When they are not breeding, they spend 99 percent of their time rising and sometimes not landing for several months. For the offspring, however, these diligent pilots have to look for solid ground. If the weather then changes and it becomes cold and damp, so that insect food becomes scarce, the animals rely on two strategies: temporarily switch to warmer areas at longer distances. Or they fall into a cold hibernation for hours to save energy. This is what Arendt Willbrook of the University of Siegen and his team describe in Biology Letters..
The working group observed dozens of fast nests over several breeding seasons, using temperature sensors on the birds, among other things. In more than 400 cases, it showed a sharp decrease in temperature at the breeding site: it decreased by an average of 8.6 ° C. The average body temperature of the animals at that time was around 24°C and thus was significantly lower for birds. On average, this cold snap, also known as hibernation, lasted approximately 11 hours. In one case, the injured bird rested in this state for 22 hours.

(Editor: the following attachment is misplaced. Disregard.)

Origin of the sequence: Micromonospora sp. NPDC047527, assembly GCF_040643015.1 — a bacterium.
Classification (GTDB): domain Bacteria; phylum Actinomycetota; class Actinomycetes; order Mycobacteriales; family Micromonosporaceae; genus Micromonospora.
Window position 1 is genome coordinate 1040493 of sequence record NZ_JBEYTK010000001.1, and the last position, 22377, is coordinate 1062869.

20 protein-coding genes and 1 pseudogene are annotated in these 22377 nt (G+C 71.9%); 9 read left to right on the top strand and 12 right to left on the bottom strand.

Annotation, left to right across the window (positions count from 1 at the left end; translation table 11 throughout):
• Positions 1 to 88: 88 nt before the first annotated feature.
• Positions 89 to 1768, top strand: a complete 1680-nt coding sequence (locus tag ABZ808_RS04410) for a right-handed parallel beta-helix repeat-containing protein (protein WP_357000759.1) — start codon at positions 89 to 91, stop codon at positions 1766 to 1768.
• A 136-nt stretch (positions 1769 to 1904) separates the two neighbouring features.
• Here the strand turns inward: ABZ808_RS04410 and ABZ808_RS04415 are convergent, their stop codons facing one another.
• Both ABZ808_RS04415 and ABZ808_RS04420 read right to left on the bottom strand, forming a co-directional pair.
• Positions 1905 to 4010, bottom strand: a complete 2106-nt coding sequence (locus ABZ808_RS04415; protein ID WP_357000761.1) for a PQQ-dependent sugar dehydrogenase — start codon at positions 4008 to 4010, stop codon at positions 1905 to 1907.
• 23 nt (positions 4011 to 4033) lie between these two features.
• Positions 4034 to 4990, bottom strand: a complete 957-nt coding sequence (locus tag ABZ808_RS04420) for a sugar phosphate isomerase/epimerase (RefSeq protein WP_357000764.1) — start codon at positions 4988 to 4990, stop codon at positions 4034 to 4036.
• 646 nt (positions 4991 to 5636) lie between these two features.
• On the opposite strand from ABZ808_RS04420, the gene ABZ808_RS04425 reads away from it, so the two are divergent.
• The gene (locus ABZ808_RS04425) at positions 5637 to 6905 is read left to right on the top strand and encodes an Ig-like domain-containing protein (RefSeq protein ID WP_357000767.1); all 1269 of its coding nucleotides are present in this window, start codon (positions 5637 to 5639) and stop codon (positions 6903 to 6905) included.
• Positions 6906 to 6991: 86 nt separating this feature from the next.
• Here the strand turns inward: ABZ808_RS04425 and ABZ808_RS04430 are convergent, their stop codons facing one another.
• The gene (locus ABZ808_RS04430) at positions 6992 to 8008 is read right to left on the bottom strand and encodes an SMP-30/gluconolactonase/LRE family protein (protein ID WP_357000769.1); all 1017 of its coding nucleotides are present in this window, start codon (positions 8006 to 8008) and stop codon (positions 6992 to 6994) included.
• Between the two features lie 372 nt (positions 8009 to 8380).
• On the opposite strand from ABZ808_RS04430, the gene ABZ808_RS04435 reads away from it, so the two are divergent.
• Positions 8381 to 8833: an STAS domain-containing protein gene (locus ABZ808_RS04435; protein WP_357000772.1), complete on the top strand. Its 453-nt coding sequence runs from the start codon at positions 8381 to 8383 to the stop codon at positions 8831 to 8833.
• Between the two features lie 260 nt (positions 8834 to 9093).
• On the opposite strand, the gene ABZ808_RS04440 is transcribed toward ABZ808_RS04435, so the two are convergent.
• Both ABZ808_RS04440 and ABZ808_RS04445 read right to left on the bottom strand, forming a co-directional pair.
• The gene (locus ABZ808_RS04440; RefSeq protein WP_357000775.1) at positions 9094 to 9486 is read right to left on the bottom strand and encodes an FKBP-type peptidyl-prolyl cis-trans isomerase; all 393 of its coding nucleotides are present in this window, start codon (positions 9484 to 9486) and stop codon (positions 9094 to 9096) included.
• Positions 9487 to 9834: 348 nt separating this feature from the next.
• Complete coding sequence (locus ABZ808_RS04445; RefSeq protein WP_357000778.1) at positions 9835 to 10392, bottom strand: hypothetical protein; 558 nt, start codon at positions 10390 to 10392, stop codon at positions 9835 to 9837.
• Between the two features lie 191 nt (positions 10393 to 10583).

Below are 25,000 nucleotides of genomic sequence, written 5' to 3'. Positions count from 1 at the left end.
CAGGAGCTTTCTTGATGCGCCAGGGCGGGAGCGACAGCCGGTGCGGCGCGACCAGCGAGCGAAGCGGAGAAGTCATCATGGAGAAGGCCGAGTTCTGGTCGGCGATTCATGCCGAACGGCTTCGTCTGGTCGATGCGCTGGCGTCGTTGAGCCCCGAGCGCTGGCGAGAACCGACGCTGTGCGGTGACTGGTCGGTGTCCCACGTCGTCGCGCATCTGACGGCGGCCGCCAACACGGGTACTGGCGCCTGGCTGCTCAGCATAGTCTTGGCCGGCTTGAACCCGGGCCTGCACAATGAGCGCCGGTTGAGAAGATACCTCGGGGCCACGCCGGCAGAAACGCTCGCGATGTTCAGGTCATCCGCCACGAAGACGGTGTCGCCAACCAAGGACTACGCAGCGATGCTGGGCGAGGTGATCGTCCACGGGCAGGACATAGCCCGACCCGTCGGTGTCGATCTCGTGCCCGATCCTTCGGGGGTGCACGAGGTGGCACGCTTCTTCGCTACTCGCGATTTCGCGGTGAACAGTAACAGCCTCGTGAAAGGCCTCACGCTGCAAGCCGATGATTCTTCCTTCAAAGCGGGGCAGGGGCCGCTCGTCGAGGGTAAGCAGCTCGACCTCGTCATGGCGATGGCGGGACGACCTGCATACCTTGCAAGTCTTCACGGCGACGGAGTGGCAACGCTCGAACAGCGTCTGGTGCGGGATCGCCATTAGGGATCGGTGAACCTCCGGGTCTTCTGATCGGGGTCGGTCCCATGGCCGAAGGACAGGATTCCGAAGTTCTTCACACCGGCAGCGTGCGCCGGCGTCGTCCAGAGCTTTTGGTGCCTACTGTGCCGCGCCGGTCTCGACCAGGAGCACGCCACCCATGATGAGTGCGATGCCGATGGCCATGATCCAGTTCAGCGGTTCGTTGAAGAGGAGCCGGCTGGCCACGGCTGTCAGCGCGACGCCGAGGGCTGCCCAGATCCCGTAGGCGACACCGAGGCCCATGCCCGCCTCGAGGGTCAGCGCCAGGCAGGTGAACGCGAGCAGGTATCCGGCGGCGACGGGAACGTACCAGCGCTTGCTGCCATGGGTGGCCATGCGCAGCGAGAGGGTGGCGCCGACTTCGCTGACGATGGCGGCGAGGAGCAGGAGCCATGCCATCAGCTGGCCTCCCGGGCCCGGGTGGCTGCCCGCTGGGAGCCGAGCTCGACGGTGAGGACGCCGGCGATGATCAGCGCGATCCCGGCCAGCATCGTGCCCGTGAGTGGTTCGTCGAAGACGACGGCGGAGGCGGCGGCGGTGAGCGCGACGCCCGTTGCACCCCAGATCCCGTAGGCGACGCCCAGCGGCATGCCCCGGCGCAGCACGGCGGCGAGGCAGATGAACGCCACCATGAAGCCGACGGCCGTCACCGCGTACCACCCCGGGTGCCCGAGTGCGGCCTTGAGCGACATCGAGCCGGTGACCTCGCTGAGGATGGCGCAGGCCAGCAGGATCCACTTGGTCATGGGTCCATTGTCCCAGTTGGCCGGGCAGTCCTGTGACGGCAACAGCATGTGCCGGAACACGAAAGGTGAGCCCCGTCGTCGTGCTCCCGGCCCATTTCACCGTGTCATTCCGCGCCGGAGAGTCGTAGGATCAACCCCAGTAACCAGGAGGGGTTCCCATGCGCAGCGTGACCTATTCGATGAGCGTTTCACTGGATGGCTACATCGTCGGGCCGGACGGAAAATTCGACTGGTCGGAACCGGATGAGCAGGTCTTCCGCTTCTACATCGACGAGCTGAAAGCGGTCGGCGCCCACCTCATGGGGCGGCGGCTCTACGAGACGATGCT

In this way, animals can drastically reduce their energy consumption and thus go longer periods without food. While a rapid metabolic rate typically drops by a third at night, it is down by 56 percent during hibernation. As a result, they also used up to 70 percent less oxygen and, conversely, produced 70 percent less carbon dioxide, as measured by scientists with the help of appropriate sensors in the nests.
This is very strong evidence that rapid rises can go into hibernation, and the first evidence of these birds when they have to, Willbrook and colleagues write Wild Animals.
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